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Two known-identified 9th MS boys who fought at Franklin are buried at McGavock. The 9th MS also fought with the 7th, 10th, 41st and 44th MS Infantries, and the 9th Mississippi Sharpshooters Battalion.

Here is an early picture of the 9th Mississippi regiment, taken in 1861 at Pensacola.

Picture credit: Arms and Equipment of the Confederacy (p. 263 & 31).

Though this picture of the 9th MS is taken in 1861 at Pensacola, it does not take much to imagine that this scene was replayed again in Spring Hill, TN, on November 29, 1864, one day before the bloody Battle of Franklin.

Author and historian Eric A. Jacobson (For Cause and Country) recently made this comment:

The attack by Edward Johnson’s Division is often overlooked or forgotten, or mentioned almost as a footnote, in studies of Franklin. Sadly through the years even the division’s formation as it attacked had been mangled. By studying what information is available (unfortunately Johnson nor any of his brigade or regimental commanders ever filed reports) the proper formation of Johnson’s Division is now known with near certainty. Like Brown’s Division, Johnson’s Division had four brigades and moved forward with a two brigade front and two in reserve. On the right front was Zachariah Deas; on the left was Jacob Sharp. In reserve was William Brantley on the left; Arthur Maniagult on the right.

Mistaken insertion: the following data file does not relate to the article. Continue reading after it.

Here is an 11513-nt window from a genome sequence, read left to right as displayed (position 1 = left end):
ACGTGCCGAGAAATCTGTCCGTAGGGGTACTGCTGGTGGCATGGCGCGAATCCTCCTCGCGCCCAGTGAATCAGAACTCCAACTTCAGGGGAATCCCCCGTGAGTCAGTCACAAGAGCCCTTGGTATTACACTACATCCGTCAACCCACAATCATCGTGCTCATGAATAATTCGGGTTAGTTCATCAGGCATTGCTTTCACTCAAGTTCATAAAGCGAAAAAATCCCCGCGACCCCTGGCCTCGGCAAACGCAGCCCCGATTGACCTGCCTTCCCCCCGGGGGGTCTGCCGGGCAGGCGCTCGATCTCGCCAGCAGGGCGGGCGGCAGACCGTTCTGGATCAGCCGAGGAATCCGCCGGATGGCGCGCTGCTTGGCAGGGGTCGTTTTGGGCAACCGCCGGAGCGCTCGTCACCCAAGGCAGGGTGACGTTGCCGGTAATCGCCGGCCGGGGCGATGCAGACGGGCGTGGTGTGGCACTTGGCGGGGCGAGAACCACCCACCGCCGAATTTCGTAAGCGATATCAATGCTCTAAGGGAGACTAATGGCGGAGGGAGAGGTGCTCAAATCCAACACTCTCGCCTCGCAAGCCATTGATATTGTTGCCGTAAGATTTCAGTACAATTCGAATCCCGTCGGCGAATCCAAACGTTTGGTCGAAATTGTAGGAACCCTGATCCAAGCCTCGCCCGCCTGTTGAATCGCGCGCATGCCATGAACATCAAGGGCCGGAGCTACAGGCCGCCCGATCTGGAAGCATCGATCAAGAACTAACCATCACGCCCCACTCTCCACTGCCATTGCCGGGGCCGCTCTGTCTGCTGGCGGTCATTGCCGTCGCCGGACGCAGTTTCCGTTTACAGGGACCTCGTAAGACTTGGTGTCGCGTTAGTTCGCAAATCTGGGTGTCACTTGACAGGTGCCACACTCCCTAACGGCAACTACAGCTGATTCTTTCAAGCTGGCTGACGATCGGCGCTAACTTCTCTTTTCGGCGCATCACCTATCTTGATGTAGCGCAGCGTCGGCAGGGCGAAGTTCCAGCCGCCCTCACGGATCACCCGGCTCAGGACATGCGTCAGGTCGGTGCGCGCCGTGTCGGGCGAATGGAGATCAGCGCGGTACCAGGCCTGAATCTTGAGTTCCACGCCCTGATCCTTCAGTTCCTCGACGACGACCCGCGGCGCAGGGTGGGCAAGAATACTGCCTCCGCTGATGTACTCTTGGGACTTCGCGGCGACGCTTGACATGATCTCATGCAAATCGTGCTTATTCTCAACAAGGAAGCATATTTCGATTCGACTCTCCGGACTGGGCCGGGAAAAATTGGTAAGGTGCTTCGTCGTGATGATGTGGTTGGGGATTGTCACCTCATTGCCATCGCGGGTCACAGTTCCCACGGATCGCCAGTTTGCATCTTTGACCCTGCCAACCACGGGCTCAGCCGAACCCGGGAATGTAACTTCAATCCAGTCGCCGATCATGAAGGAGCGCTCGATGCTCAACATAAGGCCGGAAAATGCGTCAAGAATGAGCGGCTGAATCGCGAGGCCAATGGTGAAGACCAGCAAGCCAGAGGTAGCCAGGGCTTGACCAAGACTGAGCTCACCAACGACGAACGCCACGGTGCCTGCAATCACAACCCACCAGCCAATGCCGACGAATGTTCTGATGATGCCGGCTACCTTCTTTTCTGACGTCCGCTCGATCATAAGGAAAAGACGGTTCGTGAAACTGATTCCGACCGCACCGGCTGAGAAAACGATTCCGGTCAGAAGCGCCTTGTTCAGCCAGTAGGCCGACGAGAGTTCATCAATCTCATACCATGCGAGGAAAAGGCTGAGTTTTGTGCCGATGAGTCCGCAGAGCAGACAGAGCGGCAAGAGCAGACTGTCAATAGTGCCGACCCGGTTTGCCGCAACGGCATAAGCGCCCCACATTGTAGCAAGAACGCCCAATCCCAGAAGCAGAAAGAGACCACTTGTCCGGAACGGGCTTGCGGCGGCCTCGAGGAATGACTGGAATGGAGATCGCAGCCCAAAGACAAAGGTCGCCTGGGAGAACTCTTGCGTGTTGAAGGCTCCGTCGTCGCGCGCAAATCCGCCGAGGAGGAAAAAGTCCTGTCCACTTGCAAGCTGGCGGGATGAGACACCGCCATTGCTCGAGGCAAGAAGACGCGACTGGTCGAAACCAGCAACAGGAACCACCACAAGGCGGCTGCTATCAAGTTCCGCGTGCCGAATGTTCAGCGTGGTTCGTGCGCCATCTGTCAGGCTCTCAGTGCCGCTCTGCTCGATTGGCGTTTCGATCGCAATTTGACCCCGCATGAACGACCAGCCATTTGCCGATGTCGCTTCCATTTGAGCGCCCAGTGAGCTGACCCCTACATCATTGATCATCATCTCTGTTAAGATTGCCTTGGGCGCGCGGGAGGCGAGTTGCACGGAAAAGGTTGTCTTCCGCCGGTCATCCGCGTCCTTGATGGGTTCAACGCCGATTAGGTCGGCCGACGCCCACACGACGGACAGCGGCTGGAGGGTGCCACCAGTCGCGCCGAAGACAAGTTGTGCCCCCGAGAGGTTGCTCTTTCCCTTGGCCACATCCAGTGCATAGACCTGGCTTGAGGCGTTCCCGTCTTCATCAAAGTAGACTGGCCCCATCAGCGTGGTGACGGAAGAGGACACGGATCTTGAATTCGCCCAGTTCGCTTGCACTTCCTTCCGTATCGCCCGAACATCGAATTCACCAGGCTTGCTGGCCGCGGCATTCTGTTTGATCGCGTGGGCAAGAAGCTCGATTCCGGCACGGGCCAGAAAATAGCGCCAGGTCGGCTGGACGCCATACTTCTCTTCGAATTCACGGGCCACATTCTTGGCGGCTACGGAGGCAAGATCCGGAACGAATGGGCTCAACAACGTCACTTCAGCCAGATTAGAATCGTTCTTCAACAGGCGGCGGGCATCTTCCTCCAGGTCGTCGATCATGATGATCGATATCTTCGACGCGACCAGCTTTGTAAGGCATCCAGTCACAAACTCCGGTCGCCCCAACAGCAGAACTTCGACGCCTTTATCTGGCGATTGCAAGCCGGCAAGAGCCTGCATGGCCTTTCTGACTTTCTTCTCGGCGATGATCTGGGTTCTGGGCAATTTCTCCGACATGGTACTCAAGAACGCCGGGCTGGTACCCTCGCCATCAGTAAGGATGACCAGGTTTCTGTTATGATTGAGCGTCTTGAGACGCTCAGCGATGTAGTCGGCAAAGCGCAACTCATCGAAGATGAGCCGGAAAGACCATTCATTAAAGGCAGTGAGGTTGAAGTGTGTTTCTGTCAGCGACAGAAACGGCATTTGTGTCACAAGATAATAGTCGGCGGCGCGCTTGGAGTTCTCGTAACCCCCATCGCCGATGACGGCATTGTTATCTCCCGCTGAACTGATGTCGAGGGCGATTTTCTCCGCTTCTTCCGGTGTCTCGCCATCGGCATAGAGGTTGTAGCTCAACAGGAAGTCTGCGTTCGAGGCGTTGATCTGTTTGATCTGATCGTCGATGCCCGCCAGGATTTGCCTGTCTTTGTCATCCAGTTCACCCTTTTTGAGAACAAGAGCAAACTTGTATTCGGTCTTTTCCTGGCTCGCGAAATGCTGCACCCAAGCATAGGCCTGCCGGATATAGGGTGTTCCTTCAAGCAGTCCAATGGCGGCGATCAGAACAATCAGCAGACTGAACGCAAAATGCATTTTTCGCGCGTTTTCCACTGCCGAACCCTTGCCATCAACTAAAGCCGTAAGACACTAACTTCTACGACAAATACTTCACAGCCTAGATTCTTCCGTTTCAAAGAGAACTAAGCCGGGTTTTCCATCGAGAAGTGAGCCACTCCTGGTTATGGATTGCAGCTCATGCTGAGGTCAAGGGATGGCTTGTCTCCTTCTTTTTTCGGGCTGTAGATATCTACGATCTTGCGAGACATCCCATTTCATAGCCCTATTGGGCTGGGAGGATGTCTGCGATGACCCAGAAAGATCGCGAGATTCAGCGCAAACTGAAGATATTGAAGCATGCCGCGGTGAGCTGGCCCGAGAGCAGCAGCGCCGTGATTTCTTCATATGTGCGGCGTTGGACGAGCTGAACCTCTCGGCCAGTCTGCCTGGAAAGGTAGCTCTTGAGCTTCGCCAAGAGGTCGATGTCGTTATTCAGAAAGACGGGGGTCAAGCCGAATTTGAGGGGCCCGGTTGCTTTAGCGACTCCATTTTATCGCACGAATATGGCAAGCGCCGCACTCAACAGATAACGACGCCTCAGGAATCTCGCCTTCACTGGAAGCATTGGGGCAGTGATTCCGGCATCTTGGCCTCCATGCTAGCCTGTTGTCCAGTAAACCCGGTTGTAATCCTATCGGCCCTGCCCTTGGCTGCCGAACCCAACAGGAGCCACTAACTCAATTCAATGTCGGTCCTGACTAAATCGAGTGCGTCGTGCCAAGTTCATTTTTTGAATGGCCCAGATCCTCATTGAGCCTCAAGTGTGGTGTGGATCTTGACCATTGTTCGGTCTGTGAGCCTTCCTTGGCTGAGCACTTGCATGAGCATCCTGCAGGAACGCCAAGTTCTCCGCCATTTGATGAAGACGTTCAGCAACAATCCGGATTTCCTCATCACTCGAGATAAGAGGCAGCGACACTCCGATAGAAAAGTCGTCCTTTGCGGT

As the division advanced Brantley was moved to the left front, giving Johnson a three brigade front. A similar effort was made to move Manigault to the left front, but everything fell apart before that happened. As a result Brantley was horribly exposed on his left flank (it was effectively up in the air) and his men suffered grievous casualties. His brigade alone absorbed forty percent of the division’s total casualties.

Manigault’s Brigade suffered the fewest casualties in the division, but may have had the most difficult time maneuvering. Manigault’s men were being shifted under fire and well placed bullets took out the brigade’s three ranking commanders. In the darkness and confusion, and with the rest of the division being pounded, there was little Manigault’s men could so.

Interesting to note that Henry Clayton, whose division was formed up and ready to attack following Johnson, but was subsequently ordered not to, said “night mercifully interposed to save us from the terrible scourge which our brave companions had suffered.”

Confederate Order of Battle, Franklin, TN (November 30, 1864)

Army of Tennessee, General John Bell Hood, commanding

INFANTRY

LEE’s Corps: Leut. Gen. Stephen D. Lee

Johnson’s Division: Maj. Gen. Edward Johnson

Deas’s Brigade: Brig. Gen. Zachariah C. Deas
19th, 22d, 25th, 39th, 50th Alabama

Manigault’s Brigade: Brig. Gen. Arthur M. Manigault, Lt. Col. William L. Butler (Nashville)
24th, 28th, 34th Alabama; 10th, 19th South Carolina

Sharp’s Brigade: Brig. Gen. Jacob H. Sharp
7th, 9th, 10th, 41st, 44th Mississippi
9th Battalion Mississippi Sharpshooters

Brantley’s Brigade: Brig. Gen. William F. Brantley
24th, 27th, 29th, 30th, 34th Mississippi
Dismounted Cavalry Company

Stevenson’s Division: Maj. Gen. Carter L. Stevenson